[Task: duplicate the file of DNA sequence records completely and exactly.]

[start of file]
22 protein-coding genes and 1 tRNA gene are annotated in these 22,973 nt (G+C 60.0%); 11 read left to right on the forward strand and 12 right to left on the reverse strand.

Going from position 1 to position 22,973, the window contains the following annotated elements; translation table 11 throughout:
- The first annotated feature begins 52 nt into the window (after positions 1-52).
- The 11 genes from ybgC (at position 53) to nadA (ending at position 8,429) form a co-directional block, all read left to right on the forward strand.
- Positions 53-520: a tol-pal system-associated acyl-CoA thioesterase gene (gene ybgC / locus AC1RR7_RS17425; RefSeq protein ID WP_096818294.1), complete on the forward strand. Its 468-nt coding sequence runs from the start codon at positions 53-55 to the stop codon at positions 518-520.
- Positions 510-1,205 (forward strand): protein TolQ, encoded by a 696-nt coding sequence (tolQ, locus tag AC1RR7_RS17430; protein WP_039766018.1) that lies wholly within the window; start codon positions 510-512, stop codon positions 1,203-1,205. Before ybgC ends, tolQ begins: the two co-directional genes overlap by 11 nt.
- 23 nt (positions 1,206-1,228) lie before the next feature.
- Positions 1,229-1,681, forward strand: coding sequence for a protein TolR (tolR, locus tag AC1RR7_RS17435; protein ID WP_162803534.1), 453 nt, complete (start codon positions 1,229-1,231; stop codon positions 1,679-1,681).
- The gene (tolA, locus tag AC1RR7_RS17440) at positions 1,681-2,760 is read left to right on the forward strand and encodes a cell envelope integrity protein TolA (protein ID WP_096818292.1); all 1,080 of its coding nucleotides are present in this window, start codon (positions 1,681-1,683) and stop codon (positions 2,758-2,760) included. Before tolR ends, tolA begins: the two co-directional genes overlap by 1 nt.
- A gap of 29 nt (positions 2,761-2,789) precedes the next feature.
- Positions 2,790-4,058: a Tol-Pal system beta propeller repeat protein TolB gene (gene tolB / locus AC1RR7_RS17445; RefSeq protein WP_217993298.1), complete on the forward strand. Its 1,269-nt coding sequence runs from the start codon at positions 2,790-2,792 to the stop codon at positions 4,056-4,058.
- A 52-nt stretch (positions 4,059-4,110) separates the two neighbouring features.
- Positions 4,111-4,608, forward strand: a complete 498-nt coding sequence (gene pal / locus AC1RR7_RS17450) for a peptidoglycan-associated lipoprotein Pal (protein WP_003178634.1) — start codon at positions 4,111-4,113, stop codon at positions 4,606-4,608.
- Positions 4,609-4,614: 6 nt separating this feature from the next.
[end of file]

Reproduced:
22 protein-coding genes and 1 tRNA gene are annotated in these 22,973 nt (G+C 60.0%); 11 read left to right on the forward strand and 12 right to left on the reverse strand.

Going from position 1 to position 22,973, the window contains the following annotated elements; translation table 11 throughout:
- The first annotated feature begins 52 nt into the window (after positions 1-52).
- The 11 genes from ybgC (at position 53) to nadA (ending at position 8,429) form a co-directional block, all read left to right on the forward strand.
- Positions 53-520: a tol-pal system-associated acyl-CoA thioesterase gene (gene ybgC / locus AC1RR7_RS17425; RefSeq protein ID WP_096818294.1), complete on the forward strand. Its 468-nt coding sequence runs from the start codon at positions 53-55 to the stop codon at positions 518-520.
- Positions 510-1,205 (forward strand): protein TolQ, encoded by a 696-nt coding sequence (tolQ, locus tag AC1RR7_RS17430; protein WP_039766018.1) that lies wholly within the window; start codon positions 510-512, stop codon positions 1,203-1,205. Before ybgC ends, tolQ begins: the two co-directional genes overlap by 11 nt.
- 23 nt (positions 1,206-1,228) lie before the next feature.
- Positions 1,229-1,681, forward strand: coding sequence for a protein TolR (tolR, locus tag AC1RR7_RS17435; protein ID WP_162803534.1), 453 nt, complete (start codon positions 1,229-1,231; stop codon positions 1,679-1,681).
- The gene (tolA, locus tag AC1RR7_RS17440) at positions 1,681-2,760 is read left to right on the forward strand and encodes a cell envelope integrity protein TolA (protein ID WP_096818292.1); all 1,080 of its coding nucleotides are present in this window, start codon (positions 1,681-1,683) and stop codon (positions 2,758-2,760) included. Before tolR ends, tolA begins: the two co-directional genes overlap by 1 nt.
- A gap of 29 nt (positions 2,761-2,789) precedes the next feature.
- Positions 2,790-4,058: a Tol-Pal system beta propeller repeat protein TolB gene (gene tolB / locus AC1RR7_RS17445; RefSeq protein WP_217993298.1), complete on the forward strand. Its 1,269-nt coding sequence runs from the start codon at positions 2,790-2,792 to the stop codon at positions 4,056-4,058.
- A 52-nt stretch (positions 4,059-4,110) separates the two neighbouring features.
- Positions 4,111-4,608, forward strand: a complete 498-nt coding sequence (gene pal / locus AC1RR7_RS17450) for a peptidoglycan-associated lipoprotein Pal (protein WP_003178634.1) — start codon at positions 4,111-4,113, stop codon at positions 4,606-4,608.
- Positions 4,609-4,614: 6 nt separating this feature from the next.